Decoy Pricing: The Biggest Little Secret in the Publishing World

Contrast, context and camouflage help publishers make more money with the same products using decoy pricing

It can be done, and it’s not magic. All you need are a paid subscription website, a couple of other great products to sell and one secret: Decoy pricing.

More and more publishers are discovering this secret. And it’s not a new concept. You might know of it as the “contrast effect.” A simple description of it:

Contrast effect is the change in perception when different stimuli are put side to side to interact with one another. For example, a weight is perceived as lighter than normal when compared with a heavier weight.

But what does that have to do with pricing? I’m glad you asked.


The bottom line on decoy pricing

Let’s look at some actual decoy pricing math. The key, as you may have noticed, is first, having a subscription website where you can make these offers together, and second, in the careful pricing of your most valuable product.

decoy pricing model

Most publishers assume that they should price their most valuable product accordingly:

  1. Print edition: $20
  2. Web edition with archive: $30
  3. Combo of both: $45

After all, $45 is still less than the combined price for both products purchased separately. Consumers will respond to that, right?

Not according to our research, they won’t. We find that 70% of buyers will pick the cheapest offer, while 10% will opt for the second-highest priced product, and only 20% will pick that $45 price – it looks like a lot of money compared to the price just below it. People just don’t want to make that $15 leap from $30 to $45.

Now, let’s adjust that highest price to take advantage of the contrast effect:

  1. Print edition: $20
  2. Web edition with archive: $30
  3. Combo of both: $35

Our research says the numbers of buyers shift dramatically: Now, 70% will pick the highest price! The middle price still attracts only 10% of orders, and the lowest price is the choice for 20% of buyers. And not only that: You’re also going to get more orders to boot– an additional bonus.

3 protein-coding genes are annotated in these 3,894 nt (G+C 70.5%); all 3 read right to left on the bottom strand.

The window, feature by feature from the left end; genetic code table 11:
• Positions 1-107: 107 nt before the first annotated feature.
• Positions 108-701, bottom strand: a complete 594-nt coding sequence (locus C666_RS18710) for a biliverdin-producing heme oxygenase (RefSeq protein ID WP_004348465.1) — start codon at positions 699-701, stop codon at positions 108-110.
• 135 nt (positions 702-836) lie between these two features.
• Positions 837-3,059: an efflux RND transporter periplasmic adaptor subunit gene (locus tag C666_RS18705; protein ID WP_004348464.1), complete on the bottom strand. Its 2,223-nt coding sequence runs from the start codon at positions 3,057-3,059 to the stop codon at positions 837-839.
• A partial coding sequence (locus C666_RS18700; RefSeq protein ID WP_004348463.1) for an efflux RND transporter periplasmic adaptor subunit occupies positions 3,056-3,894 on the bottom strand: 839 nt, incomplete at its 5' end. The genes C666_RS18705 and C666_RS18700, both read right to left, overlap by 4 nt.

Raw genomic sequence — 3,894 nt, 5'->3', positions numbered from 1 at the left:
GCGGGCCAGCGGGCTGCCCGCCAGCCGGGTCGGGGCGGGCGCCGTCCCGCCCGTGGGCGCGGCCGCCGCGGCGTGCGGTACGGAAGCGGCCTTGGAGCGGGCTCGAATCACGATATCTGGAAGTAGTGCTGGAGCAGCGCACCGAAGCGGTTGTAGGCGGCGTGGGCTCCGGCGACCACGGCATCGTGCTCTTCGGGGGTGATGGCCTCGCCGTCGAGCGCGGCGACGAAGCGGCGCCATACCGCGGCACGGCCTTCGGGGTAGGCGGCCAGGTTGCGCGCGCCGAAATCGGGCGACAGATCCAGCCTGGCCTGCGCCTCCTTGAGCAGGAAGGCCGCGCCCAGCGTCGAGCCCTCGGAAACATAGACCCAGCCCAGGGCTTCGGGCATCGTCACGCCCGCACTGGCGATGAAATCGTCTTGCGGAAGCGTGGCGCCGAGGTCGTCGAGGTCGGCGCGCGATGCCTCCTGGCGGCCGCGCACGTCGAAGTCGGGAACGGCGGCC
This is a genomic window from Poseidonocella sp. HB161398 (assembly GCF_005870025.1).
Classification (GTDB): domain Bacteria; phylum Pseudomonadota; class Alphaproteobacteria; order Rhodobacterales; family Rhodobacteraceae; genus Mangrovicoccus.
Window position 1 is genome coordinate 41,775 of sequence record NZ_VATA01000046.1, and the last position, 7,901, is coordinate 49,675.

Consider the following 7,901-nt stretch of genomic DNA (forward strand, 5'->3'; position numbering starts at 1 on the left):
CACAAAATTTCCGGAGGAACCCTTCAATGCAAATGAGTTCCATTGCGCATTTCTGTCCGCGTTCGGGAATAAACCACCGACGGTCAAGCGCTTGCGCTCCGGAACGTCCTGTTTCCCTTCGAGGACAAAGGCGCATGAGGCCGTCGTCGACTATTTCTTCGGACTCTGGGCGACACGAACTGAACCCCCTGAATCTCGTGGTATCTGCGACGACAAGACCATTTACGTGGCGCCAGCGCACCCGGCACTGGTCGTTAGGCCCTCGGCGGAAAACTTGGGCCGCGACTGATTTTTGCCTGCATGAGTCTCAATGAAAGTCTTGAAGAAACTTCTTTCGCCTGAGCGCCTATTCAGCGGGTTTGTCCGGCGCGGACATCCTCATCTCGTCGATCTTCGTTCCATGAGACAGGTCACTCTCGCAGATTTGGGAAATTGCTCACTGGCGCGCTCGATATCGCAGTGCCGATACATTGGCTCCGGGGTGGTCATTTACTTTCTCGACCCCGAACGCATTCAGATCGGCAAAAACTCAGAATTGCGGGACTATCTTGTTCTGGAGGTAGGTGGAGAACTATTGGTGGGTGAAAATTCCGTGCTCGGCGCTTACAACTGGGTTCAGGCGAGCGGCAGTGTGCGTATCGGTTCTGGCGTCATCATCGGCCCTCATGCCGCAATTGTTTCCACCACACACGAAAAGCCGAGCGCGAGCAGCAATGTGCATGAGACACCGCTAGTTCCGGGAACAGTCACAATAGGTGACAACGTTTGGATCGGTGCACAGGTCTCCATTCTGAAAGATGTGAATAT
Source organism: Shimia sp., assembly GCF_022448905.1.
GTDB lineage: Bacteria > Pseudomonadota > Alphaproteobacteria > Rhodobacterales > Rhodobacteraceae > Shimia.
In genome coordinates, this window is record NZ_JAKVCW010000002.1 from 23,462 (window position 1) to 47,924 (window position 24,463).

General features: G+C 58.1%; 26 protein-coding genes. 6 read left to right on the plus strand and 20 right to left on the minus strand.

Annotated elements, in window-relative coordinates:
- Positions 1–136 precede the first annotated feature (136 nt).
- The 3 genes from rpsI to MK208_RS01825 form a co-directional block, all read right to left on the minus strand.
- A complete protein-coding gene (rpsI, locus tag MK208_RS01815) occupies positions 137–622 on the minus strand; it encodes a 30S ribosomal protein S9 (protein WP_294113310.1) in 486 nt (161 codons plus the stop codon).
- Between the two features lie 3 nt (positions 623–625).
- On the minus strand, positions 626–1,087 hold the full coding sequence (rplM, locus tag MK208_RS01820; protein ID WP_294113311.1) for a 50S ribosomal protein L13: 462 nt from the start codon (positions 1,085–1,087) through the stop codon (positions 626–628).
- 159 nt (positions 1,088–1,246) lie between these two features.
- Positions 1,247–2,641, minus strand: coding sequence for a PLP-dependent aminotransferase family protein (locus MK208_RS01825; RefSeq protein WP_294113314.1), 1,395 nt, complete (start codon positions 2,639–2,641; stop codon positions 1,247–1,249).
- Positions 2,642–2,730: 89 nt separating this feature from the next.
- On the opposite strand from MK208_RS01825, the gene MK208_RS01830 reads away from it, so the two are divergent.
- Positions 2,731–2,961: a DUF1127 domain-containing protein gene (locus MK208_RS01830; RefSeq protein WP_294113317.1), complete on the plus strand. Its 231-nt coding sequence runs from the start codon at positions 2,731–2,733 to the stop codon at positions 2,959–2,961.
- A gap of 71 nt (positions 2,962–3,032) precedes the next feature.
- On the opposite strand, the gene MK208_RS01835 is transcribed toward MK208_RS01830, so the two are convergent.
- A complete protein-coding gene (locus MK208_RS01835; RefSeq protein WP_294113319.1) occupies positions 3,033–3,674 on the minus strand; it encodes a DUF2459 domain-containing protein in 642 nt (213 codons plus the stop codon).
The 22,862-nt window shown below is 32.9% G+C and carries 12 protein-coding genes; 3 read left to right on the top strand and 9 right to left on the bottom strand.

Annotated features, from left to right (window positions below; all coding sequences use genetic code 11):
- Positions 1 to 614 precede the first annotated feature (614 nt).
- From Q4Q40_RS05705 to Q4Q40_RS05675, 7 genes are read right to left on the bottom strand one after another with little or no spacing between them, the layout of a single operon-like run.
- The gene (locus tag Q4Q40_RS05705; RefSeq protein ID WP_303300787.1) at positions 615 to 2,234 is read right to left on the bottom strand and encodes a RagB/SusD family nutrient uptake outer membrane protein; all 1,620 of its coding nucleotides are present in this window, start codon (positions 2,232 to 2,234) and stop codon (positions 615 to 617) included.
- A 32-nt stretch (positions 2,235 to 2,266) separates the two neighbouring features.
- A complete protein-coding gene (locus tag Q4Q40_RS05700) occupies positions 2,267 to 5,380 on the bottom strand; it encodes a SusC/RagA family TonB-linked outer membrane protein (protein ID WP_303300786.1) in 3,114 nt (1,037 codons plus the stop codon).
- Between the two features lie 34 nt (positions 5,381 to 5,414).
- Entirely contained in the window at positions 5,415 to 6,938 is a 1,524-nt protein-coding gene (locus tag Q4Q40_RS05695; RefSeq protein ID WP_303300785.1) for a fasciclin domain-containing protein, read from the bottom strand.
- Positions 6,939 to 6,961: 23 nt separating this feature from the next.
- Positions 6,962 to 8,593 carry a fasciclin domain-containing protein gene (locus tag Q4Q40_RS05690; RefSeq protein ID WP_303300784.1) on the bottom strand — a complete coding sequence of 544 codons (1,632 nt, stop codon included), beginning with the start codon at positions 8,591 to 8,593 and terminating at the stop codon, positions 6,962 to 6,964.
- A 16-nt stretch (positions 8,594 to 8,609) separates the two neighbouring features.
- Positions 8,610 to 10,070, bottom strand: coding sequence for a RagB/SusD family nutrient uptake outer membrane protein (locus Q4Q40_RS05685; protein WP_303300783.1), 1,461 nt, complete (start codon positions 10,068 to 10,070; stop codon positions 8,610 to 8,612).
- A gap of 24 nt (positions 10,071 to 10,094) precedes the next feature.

That makes for a dramatic increase in revenue. As you can see, making this non-intuitive pricing decision drives more customers to buy, and a much higher percentage of them to buy the most expensive product. Bottom line: The combo package generates $14,950 more for this generic publisher. That’s almost 60% more in revenue, all without changing anything other than your prices.


Real-world case studies of decoy pricing

Here’s another example of decoy pricing from a publisher which has exploited this secret in the past. They are constantly testing pricing so this is not their current offer, however there’s a lot to learn from this pricing strategy which they used for some time.

1. Website only: $99

2. Print magazine: $127

3. Digital magazine: $127

The website-only offer was not a public offer, but became available when someone had exhausted his 6 free views on blog content normally behind the paywall. The user received this offer through a pop-up for a “starter” subscription that gives them access to premium blog posts.

These are fairly standard prices for a weighty product like the magazine from this publisher. But there’s more. You could also choose to get both versions of the magazine for far less than double the individual price, which would be $254.

4. Print + digital magazines: $160

Again, the strategy of bundling two products for much less than their actual combined prices isn’t particularly unusual. The highest-priced product, however, is where they are trying to score big:

5. Print magazine, digital magazine + website, audio and special reports: $300

Compared to $127 for one or the other magazine edition, $160 seems like a better buy. We’d bet they sold a lot of bundle #4. And getting all three products is a lot of money, but an easier decision to make – the buyer doesn’t have to actually choose between them. So the $300 price point probably gets its fair share of bites, too, although we would suggest that testing a lower price, like $199 might prove more profitable.

This publisher has been employing the contrast effect for some time. Before it launched its digital edition in 2011, it offered these subscription options:

  1. Website: $59
  2. Print magazine: $125
  3. Website + print magazine: $125